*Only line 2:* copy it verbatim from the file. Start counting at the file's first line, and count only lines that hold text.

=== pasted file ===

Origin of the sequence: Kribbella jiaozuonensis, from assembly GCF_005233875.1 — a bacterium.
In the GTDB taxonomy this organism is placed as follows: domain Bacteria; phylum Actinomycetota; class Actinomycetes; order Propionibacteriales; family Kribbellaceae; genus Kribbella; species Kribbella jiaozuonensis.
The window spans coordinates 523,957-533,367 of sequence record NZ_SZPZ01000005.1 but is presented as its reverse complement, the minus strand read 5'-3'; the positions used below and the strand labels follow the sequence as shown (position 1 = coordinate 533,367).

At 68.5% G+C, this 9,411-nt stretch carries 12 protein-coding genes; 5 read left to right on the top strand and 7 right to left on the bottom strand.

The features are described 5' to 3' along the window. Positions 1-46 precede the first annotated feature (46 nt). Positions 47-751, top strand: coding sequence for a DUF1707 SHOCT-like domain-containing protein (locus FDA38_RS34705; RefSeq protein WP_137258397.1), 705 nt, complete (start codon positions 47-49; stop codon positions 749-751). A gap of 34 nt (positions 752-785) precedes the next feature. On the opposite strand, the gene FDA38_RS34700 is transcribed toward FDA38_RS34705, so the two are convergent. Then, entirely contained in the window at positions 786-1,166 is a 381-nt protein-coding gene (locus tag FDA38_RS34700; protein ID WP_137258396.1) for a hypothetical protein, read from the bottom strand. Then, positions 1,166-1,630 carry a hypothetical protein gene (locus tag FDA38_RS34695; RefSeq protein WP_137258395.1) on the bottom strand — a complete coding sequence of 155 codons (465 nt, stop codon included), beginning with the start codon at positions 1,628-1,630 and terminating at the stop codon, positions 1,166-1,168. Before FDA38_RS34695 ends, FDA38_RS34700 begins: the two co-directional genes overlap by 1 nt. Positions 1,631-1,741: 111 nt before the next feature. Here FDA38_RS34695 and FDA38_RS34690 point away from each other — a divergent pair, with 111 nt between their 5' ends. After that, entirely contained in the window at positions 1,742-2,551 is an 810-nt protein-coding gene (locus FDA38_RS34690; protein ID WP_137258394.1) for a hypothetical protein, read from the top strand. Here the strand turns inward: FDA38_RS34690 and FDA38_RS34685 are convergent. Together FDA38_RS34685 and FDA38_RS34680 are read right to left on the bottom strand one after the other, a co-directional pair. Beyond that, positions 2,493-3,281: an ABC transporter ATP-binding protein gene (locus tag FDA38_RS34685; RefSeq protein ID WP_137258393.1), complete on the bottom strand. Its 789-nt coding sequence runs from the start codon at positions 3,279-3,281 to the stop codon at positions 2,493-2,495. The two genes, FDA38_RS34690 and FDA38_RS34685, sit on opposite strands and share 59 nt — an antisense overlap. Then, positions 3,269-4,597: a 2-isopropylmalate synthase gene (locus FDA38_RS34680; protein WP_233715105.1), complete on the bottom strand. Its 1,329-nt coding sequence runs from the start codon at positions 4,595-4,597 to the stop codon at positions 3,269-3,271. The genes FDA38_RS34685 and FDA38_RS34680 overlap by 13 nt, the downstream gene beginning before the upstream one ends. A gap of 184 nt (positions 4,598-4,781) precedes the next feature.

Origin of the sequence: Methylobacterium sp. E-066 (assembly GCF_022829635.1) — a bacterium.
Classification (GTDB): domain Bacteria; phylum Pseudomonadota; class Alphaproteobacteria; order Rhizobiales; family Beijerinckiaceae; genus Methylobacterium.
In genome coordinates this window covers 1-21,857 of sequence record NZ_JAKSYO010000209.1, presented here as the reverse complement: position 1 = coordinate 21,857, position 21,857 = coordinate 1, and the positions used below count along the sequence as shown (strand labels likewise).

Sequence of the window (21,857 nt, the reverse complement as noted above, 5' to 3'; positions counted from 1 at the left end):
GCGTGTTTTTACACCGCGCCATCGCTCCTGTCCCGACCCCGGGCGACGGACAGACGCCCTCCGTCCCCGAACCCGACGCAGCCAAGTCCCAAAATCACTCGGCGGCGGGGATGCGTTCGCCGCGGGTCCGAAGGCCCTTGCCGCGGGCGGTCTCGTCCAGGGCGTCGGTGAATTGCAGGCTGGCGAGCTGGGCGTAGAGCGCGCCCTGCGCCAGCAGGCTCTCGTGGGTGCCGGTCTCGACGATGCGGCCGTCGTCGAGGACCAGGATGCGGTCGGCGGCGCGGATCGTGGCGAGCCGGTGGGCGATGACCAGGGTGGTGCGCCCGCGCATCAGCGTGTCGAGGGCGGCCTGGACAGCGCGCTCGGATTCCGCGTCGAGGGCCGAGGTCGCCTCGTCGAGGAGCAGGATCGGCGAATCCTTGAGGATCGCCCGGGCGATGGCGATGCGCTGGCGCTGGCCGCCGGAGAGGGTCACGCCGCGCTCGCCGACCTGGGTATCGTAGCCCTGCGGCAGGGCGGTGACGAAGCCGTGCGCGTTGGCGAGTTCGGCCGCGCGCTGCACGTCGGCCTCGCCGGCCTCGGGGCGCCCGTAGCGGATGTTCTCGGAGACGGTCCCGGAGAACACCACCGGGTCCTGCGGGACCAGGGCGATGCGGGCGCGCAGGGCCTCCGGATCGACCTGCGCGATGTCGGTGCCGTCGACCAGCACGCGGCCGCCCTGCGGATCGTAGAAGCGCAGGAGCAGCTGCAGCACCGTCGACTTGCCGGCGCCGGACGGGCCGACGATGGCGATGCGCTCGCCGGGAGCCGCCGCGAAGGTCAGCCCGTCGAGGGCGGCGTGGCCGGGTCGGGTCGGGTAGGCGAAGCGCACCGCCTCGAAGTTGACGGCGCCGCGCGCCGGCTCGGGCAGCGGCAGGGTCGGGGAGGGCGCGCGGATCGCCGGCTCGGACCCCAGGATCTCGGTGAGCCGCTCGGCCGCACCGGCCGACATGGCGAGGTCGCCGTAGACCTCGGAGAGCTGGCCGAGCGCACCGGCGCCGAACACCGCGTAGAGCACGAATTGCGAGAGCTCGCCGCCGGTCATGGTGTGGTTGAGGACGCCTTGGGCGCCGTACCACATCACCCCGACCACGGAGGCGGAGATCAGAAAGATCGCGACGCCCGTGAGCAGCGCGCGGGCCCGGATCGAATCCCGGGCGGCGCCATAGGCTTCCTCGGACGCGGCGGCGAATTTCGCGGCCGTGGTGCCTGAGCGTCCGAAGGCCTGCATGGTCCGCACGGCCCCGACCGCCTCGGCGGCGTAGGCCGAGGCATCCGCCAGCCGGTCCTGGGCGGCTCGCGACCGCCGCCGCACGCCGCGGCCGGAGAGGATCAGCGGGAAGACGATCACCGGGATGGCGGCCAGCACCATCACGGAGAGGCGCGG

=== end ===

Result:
In the GTDB taxonomy this organism is placed as follows: domain Bacteria; phylum Actinomycetota; class Actinomycetes; order Propionibacteriales; family Kribbellaceae; genus Kribbella; species Kribbella jiaozuonensis.